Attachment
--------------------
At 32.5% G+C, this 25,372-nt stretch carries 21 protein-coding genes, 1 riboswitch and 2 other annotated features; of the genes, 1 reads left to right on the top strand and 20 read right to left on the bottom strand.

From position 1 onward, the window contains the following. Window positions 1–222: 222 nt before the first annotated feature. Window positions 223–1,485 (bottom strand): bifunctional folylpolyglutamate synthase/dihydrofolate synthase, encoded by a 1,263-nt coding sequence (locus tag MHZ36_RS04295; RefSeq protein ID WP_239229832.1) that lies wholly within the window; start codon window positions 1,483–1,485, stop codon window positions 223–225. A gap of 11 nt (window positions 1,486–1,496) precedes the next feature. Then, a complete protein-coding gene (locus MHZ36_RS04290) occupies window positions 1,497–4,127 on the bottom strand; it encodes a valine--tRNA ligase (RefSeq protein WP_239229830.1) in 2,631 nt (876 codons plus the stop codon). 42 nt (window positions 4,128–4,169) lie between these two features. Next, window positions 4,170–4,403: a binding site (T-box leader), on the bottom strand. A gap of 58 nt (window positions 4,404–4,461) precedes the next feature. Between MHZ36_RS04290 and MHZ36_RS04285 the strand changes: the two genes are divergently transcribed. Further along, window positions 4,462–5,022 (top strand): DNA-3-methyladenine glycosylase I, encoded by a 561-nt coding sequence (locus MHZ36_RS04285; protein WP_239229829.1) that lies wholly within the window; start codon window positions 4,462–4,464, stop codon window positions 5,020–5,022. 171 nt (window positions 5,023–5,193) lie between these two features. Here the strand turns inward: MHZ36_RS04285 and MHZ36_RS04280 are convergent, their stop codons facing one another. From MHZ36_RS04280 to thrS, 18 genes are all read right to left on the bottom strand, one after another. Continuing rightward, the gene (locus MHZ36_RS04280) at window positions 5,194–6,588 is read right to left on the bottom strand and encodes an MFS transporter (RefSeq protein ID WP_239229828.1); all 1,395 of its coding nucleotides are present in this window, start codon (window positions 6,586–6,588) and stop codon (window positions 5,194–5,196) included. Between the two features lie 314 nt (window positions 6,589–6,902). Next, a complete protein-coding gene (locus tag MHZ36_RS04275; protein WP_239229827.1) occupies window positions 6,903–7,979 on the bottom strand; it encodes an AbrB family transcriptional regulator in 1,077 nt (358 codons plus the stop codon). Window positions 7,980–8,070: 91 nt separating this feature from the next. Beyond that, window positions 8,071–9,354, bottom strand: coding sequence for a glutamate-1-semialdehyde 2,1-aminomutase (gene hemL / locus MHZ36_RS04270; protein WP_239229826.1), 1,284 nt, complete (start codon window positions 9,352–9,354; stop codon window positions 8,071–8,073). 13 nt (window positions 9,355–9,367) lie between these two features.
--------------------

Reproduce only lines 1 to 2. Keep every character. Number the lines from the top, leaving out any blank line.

At 32.5% G+C, this 25,372-nt stretch carries 21 protein-coding genes, 1 riboswitch and 2 other annotated features; of the genes, 1 reads left to right on the top strand and 20 read right to left on the bottom strand.

From position 1 onward, the window contains the following. Window positions 1–222: 222 nt before the first annotated feature. Window positions 223–1,485 (bottom strand): bifunctional folylpolyglutamate synthase/dihydrofolate synthase, encoded by a 1,263-nt coding sequence (locus tag MHZ36_RS04295; RefSeq protein ID WP_239229832.1) that lies wholly within the window; start codon window positions 1,483–1,485, stop codon window positions 223–225. A gap of 11 nt (window positions 1,486–1,496) precedes the next feature. Then, a complete protein-coding gene (locus MHZ36_RS04290) occupies window positions 1,497–4,127 on the bottom strand; it encodes a valine--tRNA ligase (RefSeq protein WP_239229830.1) in 2,631 nt (876 codons plus the stop codon). 42 nt (window positions 4,128–4,169) lie between these two features. Next, window positions 4,170–4,403: a binding site (T-box leader), on the bottom strand. A gap of 58 nt (window positions 4,404–4,461) precedes the next feature. Between MHZ36_RS04290 and MHZ36_RS04285 the strand changes: the two genes are divergently transcribed. Further along, window positions 4,462–5,022 (top strand): DNA-3-methyladenine glycosylase I, encoded by a 561-nt coding sequence (locus MHZ36_RS04285; protein WP_239229829.1) that lies wholly within the window; start codon window positions 4,462–4,464, stop codon window positions 5,020–5,022. 171 nt (window positions 5,023–5,193) lie between these two features. Here the strand turns inward: MHZ36_RS04285 and MHZ36_RS04280 are convergent, their stop codons facing one another. From MHZ36_RS04280 to thrS, 18 genes are all read right to left on the bottom strand, one after another. Continuing rightward, the gene (locus MHZ36_RS04280) at window positions 5,194–6,588 is read right to left on the bottom strand and encodes an MFS transporter (RefSeq protein ID WP_239229828.1); all 1,395 of its coding nucleotides are present in this window, start codon (window positions 6,586–6,588) and stop codon (window positions 5,194–5,196) included. Between the two features lie 314 nt (window positions 6,589–6,902). Next, a complete protein-coding gene (locus tag MHZ36_RS04275; protein WP_239229827.1) occupies window positions 6,903–7,979 on the bottom strand; it encodes an AbrB family transcriptional regulator in 1,077 nt (358 codons plus the stop codon). Window positions 7,980–8,070: 91 nt separating this feature from the next. Beyond that, window positions 8,071–9,354, bottom strand: coding sequence for a glutamate-1-semialdehyde 2,1-aminomutase (gene hemL / locus MHZ36_RS04270; protein WP_239229826.1), 1,284 nt, complete (start codon window positions 9,352–9,354; stop codon window positions 8,071–8,073). 13 nt (window positions 9,355–9,367) lie between these two features.